Some children are just born with a gift. Their talent surpasses most other children of their age and they start showing potential of being extraordinary at a very young age. But such talent has to be nurtured. Often, parents do not understand what it is that makes their child different. If parents recognize those signs early on, they can help their children become someone great—someone who can make a difference.
Learning Liftoff provides some insights into what to look for in a high achiever:
An extraordinary child is…
- Driven and motivated
- Ready to go the extra mile to learn
- Quick in understanding complex concepts
… from a very early age.
Now all of these sound like terrific qualities to have in a child, right? These are all the qualities that all parents wish to see in their children. They do, however, come with a few challenges of their own. Kids that have an intellect greater than that of their peers often seem rather aloof. This may be because they feel intellectually lonely. This could also mean that they do not find what they’re learning at school stimulating enough for their capabilities. As a result, they find that they can’t make friends, school bores them, and that they cannot exercise their full potential because they are simply not given the opportunity.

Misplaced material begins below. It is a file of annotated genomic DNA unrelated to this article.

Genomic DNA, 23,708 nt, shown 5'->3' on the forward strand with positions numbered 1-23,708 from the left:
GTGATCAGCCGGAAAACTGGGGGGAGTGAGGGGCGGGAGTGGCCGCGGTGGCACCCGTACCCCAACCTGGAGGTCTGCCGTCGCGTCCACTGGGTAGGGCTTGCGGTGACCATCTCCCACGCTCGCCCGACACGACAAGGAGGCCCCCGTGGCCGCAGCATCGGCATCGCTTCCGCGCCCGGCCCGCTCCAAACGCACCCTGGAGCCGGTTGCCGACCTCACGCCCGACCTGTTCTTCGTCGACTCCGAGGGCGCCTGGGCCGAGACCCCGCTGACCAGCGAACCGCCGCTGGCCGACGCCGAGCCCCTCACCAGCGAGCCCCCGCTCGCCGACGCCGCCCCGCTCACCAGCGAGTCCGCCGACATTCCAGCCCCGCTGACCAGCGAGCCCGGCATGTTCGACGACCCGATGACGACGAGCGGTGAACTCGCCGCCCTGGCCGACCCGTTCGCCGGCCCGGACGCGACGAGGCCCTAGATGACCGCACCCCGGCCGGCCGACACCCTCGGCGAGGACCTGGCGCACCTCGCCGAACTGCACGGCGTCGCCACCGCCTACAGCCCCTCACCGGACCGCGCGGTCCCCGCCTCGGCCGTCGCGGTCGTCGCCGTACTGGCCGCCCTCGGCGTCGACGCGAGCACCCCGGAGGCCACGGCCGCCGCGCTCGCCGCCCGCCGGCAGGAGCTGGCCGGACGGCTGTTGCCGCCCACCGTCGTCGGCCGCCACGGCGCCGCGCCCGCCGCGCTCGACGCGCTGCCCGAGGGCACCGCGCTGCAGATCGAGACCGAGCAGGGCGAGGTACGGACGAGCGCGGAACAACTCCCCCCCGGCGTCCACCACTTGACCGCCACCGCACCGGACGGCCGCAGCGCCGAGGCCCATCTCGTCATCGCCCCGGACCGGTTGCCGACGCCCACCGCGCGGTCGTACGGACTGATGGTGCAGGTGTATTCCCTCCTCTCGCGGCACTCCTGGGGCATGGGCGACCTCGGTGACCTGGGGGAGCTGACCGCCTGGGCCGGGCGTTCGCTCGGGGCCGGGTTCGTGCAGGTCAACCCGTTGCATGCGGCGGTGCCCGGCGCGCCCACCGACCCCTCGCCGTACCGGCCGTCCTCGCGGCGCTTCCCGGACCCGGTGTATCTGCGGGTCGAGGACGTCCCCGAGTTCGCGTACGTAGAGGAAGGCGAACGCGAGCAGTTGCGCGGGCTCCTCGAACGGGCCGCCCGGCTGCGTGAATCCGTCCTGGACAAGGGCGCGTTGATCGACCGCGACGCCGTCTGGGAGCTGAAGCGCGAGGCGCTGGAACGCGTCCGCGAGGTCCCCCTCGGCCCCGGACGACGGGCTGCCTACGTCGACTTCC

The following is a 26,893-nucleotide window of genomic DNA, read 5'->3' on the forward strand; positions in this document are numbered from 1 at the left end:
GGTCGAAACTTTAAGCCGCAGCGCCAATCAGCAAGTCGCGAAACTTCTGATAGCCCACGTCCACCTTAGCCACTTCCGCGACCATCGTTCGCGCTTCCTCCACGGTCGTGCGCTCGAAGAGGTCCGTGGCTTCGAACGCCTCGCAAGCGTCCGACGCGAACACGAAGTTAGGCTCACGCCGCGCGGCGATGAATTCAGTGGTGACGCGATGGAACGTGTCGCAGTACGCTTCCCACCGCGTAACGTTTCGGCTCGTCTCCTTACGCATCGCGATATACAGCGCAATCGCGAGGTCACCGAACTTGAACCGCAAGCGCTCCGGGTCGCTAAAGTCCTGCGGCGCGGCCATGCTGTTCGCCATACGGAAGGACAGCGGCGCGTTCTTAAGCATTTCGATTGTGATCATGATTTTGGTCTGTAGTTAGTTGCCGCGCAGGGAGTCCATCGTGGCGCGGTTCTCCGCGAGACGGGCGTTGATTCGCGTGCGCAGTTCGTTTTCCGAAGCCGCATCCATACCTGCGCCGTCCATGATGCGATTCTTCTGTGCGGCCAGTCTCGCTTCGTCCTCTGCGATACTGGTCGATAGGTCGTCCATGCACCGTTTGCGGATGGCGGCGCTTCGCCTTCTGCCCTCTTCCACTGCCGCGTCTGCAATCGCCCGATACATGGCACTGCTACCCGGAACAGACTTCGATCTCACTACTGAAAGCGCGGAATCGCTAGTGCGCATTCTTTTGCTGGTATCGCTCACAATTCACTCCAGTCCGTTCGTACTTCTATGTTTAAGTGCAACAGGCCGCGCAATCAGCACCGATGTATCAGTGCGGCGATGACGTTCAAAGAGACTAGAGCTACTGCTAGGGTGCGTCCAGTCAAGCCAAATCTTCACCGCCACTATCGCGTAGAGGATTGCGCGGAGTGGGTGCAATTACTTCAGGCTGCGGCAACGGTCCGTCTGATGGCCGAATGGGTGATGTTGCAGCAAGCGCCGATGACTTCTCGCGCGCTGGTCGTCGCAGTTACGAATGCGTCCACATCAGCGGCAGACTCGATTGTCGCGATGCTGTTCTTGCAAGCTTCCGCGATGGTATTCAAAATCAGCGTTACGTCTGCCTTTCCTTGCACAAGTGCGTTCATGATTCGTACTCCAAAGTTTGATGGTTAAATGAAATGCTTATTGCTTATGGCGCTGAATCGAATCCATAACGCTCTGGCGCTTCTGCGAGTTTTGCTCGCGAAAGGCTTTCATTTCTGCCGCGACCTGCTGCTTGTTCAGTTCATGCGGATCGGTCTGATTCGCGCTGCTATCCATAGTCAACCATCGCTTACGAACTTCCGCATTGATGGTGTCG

So what to do when school is coming in the way of your child’s academic progress? If you’re lucky, your child’s school should have programs for gifted students that you could consider. Such programs give students more challenging assignments and homework that help them get the stimulation they are seeking most. These programs have quite a bit of outreach, which means that your child will meet other kids who have a higher intelligence than their peers as well.
It is important, first of all, for a parent to realize that their child is gifted and that their talent needs to be nurtured. While this blog is talking about kids that show an extraordinary skill in academics, I think this can also apply to kids that showcase great talent in other fields as well—music, art, drama, sports and the like. Kids just need a little push before they realize they can do this on their own as well.